December 5, 2013

Gracious and tough, Mandela was fun to cover

His very demeanor served as the rebuttal to all those who peddled fear and foretold disaster should blacks get the vote and take power in Pretoria.

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FILE - In this May 8, 1996 file photo, South African President Nelson Mandela, center, applauds along with his two deputy presidents, Thabo Mbeki, left, and F.W. de Klerk, after a new constitution was approved by the Constitutional Assembly in Cape Town, South Africa. South Africa's president Jacob Zuma says, Thursday, Dec. 5, 2013, that Mandela has died. He was 95. (AP Photo/Argus, Leon Muller, File)

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FILE - Snowballs rest on the hands of a statue of former South African President Nelson Mandela in London's Parliament Square in this Feb. 1, 2009 file photo. On Thursday, Dec. 5, 2013, Mandela died at the age of 95. (AP Photo/Sang Tan, File)

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He could be firm with his followers, upbraiding them like a stern uncle — saying they were embarrassing the cause when they tore down posters of opponents or heckled members of the National Party of F.W. de Klerk, his Nobel Peace Prize co-laureate and (to Mandela) little-loved partner in South Africa’s peaceful transition. “People will believe that we are unfit for government,” he would warn followers when they showed any signs of hooligan behavior.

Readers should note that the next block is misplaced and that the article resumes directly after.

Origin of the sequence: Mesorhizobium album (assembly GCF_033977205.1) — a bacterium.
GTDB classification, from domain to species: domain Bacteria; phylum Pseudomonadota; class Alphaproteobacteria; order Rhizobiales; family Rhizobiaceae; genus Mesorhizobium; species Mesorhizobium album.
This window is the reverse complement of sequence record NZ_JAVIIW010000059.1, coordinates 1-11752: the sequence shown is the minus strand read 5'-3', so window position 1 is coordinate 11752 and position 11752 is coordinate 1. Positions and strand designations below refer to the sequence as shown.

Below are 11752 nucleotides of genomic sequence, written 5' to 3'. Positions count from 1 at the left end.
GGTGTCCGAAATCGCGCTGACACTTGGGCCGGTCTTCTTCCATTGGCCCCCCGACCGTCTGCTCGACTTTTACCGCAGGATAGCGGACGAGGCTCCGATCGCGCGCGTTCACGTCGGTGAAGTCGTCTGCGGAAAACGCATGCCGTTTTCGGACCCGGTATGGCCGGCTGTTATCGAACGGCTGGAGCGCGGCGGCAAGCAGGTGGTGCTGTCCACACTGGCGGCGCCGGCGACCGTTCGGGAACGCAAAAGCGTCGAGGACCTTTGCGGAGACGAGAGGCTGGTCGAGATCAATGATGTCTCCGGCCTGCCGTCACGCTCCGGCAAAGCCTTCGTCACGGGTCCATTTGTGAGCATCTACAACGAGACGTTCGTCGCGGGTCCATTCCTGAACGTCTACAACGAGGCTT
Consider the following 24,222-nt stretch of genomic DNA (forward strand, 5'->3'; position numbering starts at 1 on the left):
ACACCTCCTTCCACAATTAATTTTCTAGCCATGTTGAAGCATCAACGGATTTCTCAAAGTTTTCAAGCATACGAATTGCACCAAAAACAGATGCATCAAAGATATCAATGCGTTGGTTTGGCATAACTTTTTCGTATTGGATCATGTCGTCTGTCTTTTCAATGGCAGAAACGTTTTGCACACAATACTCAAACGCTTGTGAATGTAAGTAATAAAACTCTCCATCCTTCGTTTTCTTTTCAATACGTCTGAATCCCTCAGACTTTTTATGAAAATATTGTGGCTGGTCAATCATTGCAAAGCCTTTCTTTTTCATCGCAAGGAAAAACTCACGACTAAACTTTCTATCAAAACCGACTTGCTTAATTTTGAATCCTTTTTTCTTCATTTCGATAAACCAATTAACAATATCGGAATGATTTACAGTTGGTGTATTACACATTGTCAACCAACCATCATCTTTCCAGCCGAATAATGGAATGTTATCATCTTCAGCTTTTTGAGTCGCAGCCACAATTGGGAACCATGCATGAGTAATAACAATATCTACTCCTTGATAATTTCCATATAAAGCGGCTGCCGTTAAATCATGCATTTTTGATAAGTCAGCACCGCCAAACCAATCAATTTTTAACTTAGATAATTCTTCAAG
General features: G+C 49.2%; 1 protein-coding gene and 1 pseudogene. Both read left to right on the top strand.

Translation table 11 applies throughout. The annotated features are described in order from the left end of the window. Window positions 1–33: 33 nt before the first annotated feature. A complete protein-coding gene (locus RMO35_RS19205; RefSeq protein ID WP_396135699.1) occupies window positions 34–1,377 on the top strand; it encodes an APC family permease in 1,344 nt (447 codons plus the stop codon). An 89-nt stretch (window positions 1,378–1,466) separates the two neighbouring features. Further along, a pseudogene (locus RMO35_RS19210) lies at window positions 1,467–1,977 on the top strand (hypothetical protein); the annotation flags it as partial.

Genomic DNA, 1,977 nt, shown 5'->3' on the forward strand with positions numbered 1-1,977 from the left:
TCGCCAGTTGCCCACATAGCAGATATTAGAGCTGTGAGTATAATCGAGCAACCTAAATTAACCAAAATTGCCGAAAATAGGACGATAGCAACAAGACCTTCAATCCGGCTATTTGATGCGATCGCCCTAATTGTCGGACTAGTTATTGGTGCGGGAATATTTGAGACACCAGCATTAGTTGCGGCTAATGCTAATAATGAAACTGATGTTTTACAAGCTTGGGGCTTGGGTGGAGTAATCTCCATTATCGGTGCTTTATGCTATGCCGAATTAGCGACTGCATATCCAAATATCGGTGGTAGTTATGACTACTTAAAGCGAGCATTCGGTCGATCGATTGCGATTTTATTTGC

He was loyal as well to the Third World and to the Non-Aligned Movement, the countries that had formed the anti-apartheid front. Even when he was firmly embraced by the United States government, he would not forsake his old revolutionary allies Yasser Arafat, Moammar Gadhafi or Robert Mugabe — those who had befriended his cause at a time when the world’s richer and more powerful countries were still supporting apartheid South Africa.

And he could be brutal with his political opponents. At the single televised debate with de Klerk before the election, Mandela was so scathing verbally, coming on relentlessly like the boxer he once was in his youth, that many viewers felt sorry for the last white leader of South Africa. And Mandela completely flummoxed him when he seized de Klerk’s hand for a unifying handshake at the end.

I met Mandela a few times at small group interviews during those years, including on the morning after voting in his historic election ended.

After his swearing-in for president on the steps of the rose-hued government building in Pretoria, where an honor guard of South African fighter jets roared overhead in formation trailing different colors to salute to the nation’s first democratically chosen leader, Mandela slipped easily into the role of president. He faced a constant round of hosting dignitaries and celebrities, chairing Cabinet meetings, and traveling, leaving many day-to-day affairs to his ministers and to his chosen political heir Thabo Mbeki.

In a meeting for a group of foreign journalists when he was then 77, he recounted all the affairs of state and problems of the country that were keeping him busy, but made clear nevertheless that he was still energetic and still relishing the burden of leading his nation and serving as an icon for Africa and for the cause of truth and reconciliation everywhere.

“At the end of day, I have often felt that I have spent my time very fruitfully,” he told us with his typical understatement and a slight twinkle in the eye.

Remembering now, and contemplating one man’s long and momentous journey into history, I can only agree.

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